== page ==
The results from our study indicate that many smokers see and consume single cigarettes in Mexico, in spite of the illegality of their sale. Approximately 30% of smokers saw singles for sale on a daily basis, 18% bought singles at their last purchase, and 31% bought singles in the previous month. These estimates are generally higher than estimates from 2006 , although they are not as high as found in a convenience sample of young, disadvantaged adults in the US, where 77% had purchased singles in the previous month . Our results are mostly consistent with the notion that single cigarette use in Mexico is most prevalent among younger smokers and those with lower income and educational achievement. However, associations between singles consumption and these characteristics were somewhat inconsistent across bivariate and multivariate models. More consistent positive associations were found between singles consumption and lighter intensity of cigarette consumption, greater intention to quit, and more frequent urges to smoke upon seeing the sale of singles. This suggests that singles availability may facilitate the early stages of smoking uptake among young people, but they may also maintain low levels of smoking or be used as a method to quit, as has been reported previously [3, 14].
Smokers who reported more frequent urges to smoke upon viewing single cigarettes for sale were more likely to purchase singles. However, these same people were no less likely to quit at followup than those who did not report these urges. This lack of association contrasts with cross-sectional research, which found that smokers who reported more frequent urges to smoke because of seeing singles for sale were less likely to intend to quit (AOR = 0.40) . Although our longitudinal results suggest that cueing due to the availability and visibility of singles may not maintain smoking among Mexicans, our self-report measure may not have adequately captured the cueing phenomenon, which can operate at unconscious levels. Cues to smoke have been studied very little in natural settings or through surveys , and future research should assess the reliability and validity of self-report and other measures, in order to better understand how cueing works in naturalistic settings. For example, environmental scans indicating widely varying prevalence of singles availability in Mexico , could be linked to other data on smoking among people who inhabit these environments.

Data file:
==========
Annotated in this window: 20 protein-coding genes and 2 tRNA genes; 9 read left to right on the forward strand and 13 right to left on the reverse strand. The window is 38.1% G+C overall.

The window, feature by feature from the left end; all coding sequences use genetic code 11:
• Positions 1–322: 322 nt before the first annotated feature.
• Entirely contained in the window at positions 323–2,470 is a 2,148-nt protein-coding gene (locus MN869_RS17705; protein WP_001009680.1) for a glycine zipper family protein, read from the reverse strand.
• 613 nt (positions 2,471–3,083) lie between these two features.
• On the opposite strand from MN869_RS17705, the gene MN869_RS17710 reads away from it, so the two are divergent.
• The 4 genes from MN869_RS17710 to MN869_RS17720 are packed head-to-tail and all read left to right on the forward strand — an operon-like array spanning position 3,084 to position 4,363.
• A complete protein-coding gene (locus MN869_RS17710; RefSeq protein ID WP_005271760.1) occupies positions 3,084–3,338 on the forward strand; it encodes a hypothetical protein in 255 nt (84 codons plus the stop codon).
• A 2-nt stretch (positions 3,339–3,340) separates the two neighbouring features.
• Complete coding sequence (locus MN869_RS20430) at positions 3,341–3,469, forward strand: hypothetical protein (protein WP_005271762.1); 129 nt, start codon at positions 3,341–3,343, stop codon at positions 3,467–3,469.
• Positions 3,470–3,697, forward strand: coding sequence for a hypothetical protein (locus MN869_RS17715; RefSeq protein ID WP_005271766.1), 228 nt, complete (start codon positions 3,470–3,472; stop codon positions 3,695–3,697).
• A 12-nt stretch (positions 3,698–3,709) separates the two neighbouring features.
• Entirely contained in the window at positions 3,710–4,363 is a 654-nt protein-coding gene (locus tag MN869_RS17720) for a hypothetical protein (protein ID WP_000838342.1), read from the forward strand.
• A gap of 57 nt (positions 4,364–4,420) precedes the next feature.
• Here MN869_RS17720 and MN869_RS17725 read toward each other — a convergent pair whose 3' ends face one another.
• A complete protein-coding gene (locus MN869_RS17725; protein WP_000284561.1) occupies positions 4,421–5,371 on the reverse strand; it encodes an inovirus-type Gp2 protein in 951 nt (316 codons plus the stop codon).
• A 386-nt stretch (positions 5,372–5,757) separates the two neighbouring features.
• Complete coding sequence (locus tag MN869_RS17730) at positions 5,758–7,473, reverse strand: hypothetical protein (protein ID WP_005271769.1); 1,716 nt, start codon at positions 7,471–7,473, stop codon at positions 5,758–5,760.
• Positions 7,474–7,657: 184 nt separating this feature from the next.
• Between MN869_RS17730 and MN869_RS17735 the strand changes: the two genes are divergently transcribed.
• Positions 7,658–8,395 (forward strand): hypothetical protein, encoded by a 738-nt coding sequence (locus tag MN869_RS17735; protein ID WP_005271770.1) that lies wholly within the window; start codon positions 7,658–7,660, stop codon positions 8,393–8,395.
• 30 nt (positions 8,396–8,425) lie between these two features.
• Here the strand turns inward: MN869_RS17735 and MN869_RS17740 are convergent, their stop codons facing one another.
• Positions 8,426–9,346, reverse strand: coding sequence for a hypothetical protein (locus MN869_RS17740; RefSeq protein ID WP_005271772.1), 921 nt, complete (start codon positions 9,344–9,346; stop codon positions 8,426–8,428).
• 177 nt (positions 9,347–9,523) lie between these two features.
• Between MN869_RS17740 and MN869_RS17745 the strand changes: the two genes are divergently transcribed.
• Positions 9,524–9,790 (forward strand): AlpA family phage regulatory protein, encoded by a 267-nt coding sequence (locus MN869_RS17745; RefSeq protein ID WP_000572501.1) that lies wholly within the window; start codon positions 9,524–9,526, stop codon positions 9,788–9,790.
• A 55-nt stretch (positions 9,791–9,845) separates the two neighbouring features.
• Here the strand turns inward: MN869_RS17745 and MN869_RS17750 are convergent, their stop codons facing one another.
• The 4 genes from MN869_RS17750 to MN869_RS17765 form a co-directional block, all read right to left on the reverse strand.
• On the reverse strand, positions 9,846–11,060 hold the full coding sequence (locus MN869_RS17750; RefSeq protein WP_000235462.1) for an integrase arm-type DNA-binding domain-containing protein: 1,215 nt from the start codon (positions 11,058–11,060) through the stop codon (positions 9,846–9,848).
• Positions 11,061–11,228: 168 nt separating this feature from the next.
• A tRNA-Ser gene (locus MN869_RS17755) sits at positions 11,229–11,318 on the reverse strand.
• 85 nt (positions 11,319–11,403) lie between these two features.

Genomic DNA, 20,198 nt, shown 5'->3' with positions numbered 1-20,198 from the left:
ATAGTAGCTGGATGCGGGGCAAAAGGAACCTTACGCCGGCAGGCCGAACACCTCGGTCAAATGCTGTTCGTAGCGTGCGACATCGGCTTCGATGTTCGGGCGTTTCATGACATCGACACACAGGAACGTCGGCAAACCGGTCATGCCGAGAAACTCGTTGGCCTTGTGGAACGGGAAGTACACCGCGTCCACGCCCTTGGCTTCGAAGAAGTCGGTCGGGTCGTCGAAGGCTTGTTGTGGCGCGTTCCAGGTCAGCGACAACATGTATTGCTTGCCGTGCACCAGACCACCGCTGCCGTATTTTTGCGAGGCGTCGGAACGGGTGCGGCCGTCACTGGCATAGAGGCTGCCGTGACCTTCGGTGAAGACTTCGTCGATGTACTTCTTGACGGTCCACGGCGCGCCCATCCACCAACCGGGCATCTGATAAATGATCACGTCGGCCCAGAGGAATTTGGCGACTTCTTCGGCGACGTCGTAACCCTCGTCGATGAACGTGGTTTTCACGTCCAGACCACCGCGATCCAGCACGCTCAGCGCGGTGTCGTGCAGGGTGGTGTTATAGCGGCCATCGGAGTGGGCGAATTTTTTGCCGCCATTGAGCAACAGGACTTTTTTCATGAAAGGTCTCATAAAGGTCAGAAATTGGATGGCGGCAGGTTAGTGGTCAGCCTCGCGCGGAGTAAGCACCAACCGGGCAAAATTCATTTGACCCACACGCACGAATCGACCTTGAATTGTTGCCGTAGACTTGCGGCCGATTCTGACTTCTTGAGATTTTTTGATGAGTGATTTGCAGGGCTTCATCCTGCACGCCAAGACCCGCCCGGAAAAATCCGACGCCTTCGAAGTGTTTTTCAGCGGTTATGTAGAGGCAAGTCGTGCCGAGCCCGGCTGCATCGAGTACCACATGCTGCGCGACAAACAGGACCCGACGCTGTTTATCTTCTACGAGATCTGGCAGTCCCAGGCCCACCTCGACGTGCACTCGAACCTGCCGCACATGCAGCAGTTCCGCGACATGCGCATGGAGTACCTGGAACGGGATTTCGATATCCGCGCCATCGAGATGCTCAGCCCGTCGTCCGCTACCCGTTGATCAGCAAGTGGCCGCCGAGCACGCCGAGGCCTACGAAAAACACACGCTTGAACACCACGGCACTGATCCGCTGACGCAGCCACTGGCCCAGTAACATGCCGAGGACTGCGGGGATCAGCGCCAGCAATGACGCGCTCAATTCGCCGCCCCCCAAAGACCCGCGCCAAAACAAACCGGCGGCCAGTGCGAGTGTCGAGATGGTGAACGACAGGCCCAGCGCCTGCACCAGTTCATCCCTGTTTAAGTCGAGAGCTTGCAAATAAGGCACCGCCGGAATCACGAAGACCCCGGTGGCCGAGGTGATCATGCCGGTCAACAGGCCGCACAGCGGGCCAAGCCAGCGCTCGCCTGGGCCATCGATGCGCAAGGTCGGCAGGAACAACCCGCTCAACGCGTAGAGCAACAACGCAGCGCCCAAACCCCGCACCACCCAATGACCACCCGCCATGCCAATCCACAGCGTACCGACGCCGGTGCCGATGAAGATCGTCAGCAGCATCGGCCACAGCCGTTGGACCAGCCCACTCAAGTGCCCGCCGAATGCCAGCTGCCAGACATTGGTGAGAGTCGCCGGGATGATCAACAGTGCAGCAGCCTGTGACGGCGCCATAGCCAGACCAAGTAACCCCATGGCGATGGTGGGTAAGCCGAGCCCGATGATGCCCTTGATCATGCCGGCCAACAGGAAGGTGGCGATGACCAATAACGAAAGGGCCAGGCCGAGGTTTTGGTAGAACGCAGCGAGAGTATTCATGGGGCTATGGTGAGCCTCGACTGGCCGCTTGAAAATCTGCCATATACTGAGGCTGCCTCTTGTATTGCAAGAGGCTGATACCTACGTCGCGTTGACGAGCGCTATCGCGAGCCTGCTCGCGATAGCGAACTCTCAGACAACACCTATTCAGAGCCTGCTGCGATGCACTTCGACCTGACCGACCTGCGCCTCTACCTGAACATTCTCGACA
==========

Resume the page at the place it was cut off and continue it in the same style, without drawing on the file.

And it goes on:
Our longitudinal results regarding the use of singles as a method to quit were inconsistent. Smokers who frequently purchased singles to control their consumption were no more likely to attempt to quit than those who did not. Estimates of factors that predicted being quit for a month or more produced more inconsistent results, with no increased likelihood of being quit among smokers with the highest frequency of purchasing singles to control consumption; however, less frequent singles consumption was associated with a greater likelihood of being quit at followup (AORno urge vs. less frequent urges = 2.77, 95% CI 1.77, 4.53). When examining either quit attempts or quit success, interactions between intention to quit and the use of singles to reduce consumption were not statistically significant. Hence, it appears that when smokers impose the additional economic costs and search costs of consuming singles as a method to quit, the population-level effect as a harm reduction strategy is unclear. Furthermore, non-statistically significant results around the interactions between consumption intensity and singles consumption suggested that stratification of the data by consumption intensity does not clarify these relationships.
The current study's population-based, longitudinal nature lends strength to these conclusions. However, there were some limitations, including the need for longer studies to better understand relapse, which could be greater in environments with higher prevalence of cues to smoke due to the availability of singles. Furthermore, attrition may have biased results, particularly as the followup sample was slightly more likely to notice singles than those who were not followed up (31% vs. 27% noticing daily). Nevertheless, this difference was not substantial and there were no differences between the analytic sample and those lost to followup on the primary indicators of singles consumption and perceptions. Participation in the study may have been biased in ways that preclude generalization to the sampling frame, although the direction of this bias is not possible to ascertain because of the lack of data on nonparticipants.
The results from this study may not generalize to Mexican populations outside of the sampling frame. However, data were collected in the largest cities in Mexico, and 70% of the Mexican population lives in urban areas . Furthermore, the prevalence of smoking is three times higher in urban areas than in rural areas . Hence, the results likely generalize to the segment of the population that bears a substantial part of the tobacco-related disease burden in Mexico. Similar studies should be conducted with smokers in other settings, including in populations outside of Mexico that have heavier smoking patterns, as the light smoking pattern among Mexicans may restrict these conclusions to Mexico. Finally, a fuller treatment of the implications of singles availability for tobacco control policy development would attempt to address whether smokers who switch from packs to singles would have otherwise quit in the face of interventions, such as tax increases. This type of assessment would likely demand quasiexperimental designs which could compare smoking behavior in countries with different levels of singles availability.